LPLK10382U  Advanced Plant Ecophysiology

Volume 2013/2014
MSc Programme in Agriculture
What is Plant Ecophysiology?

Plant ecophysiology is the study of the physiological mechanisms that underlie where and how plants grow. Plant ecophysiologists study how plants function in diverse environments and their physiological responses to environmental and climate change. The processes occurring in plants during the immediate stress response, acclimation and adaptation to a stress are investigated.

All higher plants require essentially the same resources - light as energy source, water and nutrients - and each species must capture and use these resources for growth and reproduction. For native plants in environments where critical resources are not available in optimal supply at all times when needed, plants face selective pressure for growth performance without excessive use of resources. 
Plant ecophysiologists are concerned with understanding how species that grow in challenging environments are able to do so.

What topics will be covered in Advanced Plant Ecophysiology?

The course will give students an understanding of both molecular aspects of plant processes and the functioning of the intact plant in its environmental context. We will examine the mechanisms used which allow some plants to grow naturally in challenging environments encountered all over the world.

The course will focus on the following areas: 

How plant growth is affected by nutrient availability and which mechanisms are used in low-nutrient environments

How plants grow in acidic, calcareous, saline or heavy-metal polluted soils 

How photosynthesis is affected by availability of light, water, nutrients and atmospheric CO2 and the consequences for plant growth

How respiration in roots is affected by flooding, salinity and water stress and the consequences for plant growth and ion uptake 

How water movement within plants (in roots, stems and leaves) is affected by drought 

How plants are affected by excess irradiance and extreme temperatures 

How symbiotic associations affect how plants acquire nutrients and water

Each topic will be discussed with a view to ecological observations as well as with future plant breeding/biotechnology approaches in mind.
Learning Outcome
After completion of the course students will have gained:

• understanding of the impact of the environment on plant functioning at various levels of integration from the molecular, biochemical and physiological level to the whole plant level.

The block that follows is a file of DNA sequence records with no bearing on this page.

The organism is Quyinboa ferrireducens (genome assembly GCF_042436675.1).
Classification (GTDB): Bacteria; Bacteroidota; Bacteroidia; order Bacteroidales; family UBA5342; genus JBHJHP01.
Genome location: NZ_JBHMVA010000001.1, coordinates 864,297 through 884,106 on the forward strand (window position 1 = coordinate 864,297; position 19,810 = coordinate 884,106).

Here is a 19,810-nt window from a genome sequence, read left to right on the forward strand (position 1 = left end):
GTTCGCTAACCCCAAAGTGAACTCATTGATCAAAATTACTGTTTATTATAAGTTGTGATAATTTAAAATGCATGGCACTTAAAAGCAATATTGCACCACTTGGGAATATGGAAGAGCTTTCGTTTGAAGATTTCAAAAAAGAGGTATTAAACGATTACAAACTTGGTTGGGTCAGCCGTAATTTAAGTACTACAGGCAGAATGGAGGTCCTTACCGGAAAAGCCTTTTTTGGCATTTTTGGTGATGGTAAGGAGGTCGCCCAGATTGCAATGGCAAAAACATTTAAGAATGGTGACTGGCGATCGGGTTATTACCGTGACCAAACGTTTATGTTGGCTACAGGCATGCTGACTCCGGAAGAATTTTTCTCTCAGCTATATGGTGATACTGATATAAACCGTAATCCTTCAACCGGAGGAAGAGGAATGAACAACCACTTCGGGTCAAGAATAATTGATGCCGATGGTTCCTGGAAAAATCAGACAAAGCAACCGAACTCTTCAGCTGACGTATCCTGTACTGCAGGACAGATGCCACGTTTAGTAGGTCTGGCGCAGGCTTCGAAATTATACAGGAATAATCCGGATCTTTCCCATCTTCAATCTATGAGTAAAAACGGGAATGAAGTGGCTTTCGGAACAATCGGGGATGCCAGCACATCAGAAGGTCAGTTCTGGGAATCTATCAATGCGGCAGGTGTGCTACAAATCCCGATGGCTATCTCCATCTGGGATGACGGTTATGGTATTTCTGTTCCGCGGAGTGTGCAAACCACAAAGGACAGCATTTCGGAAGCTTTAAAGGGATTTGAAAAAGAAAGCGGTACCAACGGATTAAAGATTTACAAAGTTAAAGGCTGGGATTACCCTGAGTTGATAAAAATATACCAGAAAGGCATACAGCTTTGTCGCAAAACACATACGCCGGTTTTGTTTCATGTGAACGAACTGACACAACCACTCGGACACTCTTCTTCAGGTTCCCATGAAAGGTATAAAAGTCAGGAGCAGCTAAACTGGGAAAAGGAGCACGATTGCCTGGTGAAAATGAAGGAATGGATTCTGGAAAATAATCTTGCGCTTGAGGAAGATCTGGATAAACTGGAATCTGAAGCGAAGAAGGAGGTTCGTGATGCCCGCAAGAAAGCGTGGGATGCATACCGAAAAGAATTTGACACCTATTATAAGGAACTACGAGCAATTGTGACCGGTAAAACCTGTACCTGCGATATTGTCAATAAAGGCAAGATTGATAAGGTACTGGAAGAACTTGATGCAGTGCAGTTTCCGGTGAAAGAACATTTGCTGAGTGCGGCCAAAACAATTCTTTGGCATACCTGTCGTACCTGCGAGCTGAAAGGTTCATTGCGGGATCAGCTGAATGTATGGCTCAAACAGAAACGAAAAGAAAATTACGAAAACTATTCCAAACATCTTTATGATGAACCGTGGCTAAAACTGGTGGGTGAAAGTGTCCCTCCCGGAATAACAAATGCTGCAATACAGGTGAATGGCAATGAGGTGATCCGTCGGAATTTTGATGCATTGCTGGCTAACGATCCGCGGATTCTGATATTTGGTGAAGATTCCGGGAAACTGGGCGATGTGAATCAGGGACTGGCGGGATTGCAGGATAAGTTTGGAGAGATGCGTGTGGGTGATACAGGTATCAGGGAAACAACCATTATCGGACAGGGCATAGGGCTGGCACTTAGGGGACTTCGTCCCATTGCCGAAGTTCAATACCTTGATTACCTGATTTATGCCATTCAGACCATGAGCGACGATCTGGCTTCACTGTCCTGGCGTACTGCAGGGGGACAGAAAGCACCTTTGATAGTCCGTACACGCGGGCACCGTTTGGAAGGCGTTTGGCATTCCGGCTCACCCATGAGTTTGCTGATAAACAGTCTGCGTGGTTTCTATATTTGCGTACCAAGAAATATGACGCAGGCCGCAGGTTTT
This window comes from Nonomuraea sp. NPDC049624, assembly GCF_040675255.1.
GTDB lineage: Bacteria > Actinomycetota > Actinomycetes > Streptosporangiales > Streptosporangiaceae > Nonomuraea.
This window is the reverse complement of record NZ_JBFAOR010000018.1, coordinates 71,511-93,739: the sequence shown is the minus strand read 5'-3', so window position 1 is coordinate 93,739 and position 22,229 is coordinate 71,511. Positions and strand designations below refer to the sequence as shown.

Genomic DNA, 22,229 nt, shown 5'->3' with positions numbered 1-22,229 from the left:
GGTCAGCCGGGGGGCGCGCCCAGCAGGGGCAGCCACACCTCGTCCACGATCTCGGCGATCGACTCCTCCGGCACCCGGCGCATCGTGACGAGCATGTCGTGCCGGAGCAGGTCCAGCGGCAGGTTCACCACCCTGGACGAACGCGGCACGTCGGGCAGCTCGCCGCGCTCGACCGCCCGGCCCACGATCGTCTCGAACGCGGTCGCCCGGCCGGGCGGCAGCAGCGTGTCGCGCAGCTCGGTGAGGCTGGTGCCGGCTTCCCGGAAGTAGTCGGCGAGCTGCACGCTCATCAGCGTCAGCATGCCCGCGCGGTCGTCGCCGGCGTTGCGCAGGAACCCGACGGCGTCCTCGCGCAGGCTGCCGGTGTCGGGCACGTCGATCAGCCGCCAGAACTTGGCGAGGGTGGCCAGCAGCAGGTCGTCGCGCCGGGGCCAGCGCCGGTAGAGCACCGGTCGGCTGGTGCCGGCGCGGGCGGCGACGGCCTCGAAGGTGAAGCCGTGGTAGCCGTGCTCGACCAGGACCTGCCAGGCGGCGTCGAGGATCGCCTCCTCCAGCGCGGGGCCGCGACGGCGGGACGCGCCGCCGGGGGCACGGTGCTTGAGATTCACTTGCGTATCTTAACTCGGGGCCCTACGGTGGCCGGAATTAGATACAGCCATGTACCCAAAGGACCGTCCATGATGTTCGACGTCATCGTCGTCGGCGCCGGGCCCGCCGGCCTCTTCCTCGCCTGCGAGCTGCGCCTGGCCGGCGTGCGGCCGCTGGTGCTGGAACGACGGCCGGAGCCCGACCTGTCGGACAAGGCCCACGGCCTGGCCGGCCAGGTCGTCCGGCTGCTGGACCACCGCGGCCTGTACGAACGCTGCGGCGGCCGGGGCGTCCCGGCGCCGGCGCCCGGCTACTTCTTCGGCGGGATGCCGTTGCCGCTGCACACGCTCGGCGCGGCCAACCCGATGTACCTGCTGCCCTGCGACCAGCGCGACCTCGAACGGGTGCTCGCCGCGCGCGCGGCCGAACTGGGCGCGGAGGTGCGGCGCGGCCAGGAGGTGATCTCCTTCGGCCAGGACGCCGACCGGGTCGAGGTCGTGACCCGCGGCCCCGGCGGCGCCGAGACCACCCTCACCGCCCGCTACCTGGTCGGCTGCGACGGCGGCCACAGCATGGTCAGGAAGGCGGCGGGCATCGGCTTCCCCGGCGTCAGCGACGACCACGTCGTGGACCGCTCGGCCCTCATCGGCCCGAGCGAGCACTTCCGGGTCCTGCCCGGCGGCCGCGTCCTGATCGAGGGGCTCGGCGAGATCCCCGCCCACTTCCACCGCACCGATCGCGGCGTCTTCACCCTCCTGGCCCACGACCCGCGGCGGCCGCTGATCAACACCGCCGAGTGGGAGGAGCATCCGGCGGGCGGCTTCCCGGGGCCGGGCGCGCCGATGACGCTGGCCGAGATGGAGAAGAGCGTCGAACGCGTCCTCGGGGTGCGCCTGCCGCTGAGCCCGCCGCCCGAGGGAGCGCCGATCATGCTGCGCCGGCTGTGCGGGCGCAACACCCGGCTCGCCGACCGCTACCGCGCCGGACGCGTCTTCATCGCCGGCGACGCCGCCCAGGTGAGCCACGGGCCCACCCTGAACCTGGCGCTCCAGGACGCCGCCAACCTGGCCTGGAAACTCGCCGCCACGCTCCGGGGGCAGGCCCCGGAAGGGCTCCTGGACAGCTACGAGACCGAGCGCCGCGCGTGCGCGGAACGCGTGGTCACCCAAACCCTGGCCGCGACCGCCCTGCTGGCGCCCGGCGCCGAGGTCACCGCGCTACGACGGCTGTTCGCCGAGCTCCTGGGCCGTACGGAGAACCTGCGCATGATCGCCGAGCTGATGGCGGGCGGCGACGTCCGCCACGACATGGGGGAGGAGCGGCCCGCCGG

• understanding of the physiology of plants that have adapted to adverse environments

• To assess the impact of changes in the environment on plant functioning and to use the concept of biological stress to understand mechanisms involved in plant acclimation to adverse climatic conditions.
• To asses the impact of soil management on plant production. 

• To explain how variations in natural growth factors and human management factors affect the growth and productivity of different plant species used in horticulture, agriculture and forestry. 

• Analyse and react on problems related to plant growth and biodiversity in terrestrial ecosystems caused by changes in climate, soil conditioning and exposure to anthropogenic pollutants.
• Suggest and evaluate strategies for improvement of plant tolerance towards adverse environmental and climatic conditions by plant breeding and biotechnology.
Lambers, Chapin and Pons, 2008, Plant Physiological Ecology, 
2nd edition, Springer.

Out of stock from publisher, but pdf files of all chapters can be downloaded from via the university library.
Prior knowledge of plant physiology, for example completion of Advanced Plant Biology or Planters Økofysiologi.
The course consists of lectures, group discussions, theoretical exercises solved individually and in groups for each topic, as well as 2 excursions.
7,5 ECTS
Type of assessment
Written examination, 4 x one hour during course under invigilation
Description of Examination:
The examination is based on 4 one-hour written tests consisting of multiple choice questions and questions demanding short or longer written answers. Each of the 4 examinations will be marked and contribute equally (1/4 each) to the final grade given for the course.
Without aids
Marking scale
7-point grading scale
Censorship form
No external censorship
Several internal examiners
Oral reexamination
Criteria for exam assesment
In accordance with the learning outcomes
  • Category
  • Hours
  • Lectures
  • 34
  • Exam
  • 4
  • Excursions
  • 8
  • Theory exercises
  • 30
  • Preparation
  • 130
  • Total
  • 206